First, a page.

These young competent influential people are staying away from politics. At this time where the country is almost ripe for a Macron style revolution, most of those who are competent enough are intellectually excusing themselves from contributing their quota to society politically. Most are found in religious houses, entertainment, business and those who are still passionate are found in civil society.

When it comes to anything that disrupts the political status quo, young competent people are busy with other things. So the environment is left for the rest who are either too passionate to not do anything about the country or those who are not as competent and are left with the only option of engaging the system. In any case, we are back to 1999

In 1999, 5 Nigerian Governors were below the age of 40 including 36 year old Ibrahim Turaki. Orji Uzor Kalu was 39, Donald Duke was 38, Chimaroke Nnamani was 39 and Ahmed Yerima (same Yerima) was 39.

Worthy of mention is James Ibori who was 40, Niyi Adebayo who was 41, Lucky Igbinedion (42), Rabiu Kwakwanso (43), Ahmed Makarfi (43), Abdulkadir Kure (43), Joshua Dariye (42) and Attahiru Bafarawa who was 45.

With these figures, you would often find these same young, competent analysts of our time tell you that this means ‘youth’ does not necessarily translate to good governance in defense of their myth that the country is doomed and we should only sit down in our AC tight offices and engage in analysis paralysis.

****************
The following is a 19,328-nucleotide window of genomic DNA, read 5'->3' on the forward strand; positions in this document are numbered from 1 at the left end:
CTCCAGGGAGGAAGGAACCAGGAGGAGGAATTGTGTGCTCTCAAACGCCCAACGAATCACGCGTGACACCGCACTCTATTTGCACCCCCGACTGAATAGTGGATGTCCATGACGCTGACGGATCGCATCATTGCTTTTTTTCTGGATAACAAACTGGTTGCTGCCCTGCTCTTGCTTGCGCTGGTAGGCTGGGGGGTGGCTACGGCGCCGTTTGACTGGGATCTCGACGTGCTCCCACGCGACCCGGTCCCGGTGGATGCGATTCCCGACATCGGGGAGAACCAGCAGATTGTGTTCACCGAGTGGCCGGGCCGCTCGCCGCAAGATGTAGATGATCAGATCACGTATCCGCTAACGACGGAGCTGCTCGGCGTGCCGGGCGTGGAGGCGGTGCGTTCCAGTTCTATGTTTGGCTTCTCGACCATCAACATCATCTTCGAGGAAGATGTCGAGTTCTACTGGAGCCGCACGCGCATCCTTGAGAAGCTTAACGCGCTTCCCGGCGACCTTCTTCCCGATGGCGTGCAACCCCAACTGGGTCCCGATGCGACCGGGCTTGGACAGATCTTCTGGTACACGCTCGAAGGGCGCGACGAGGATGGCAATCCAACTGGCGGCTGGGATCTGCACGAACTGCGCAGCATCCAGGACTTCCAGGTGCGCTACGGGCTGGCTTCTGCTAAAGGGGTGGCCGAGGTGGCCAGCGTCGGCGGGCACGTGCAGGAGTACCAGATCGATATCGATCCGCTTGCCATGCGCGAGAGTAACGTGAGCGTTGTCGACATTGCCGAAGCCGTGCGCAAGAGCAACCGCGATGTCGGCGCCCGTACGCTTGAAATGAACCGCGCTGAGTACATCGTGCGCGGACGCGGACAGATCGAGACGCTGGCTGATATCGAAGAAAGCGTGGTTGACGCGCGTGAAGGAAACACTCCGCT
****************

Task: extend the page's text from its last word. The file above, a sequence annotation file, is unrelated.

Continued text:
Meanwhile, the intellectuals of 1999 who were young and vibrant are still trying to get into the political space they refused to join then.

If you take a look at the political space today in 2017, young people are currently engaging the system and just like 1999, majority of these young people are not the kind of people who you would like to engage in an intellectual debate, because they are tied to paymasters and godfathers.

In the end, there will be those who will refuse to give up on the system that will be competent and passionate and will just try to make a mark. In the end, those kinds of people will be invited to speak in events some years later that other young people of that time will attend. We will then start the whole analysis paralysis again and we will still be worse for it.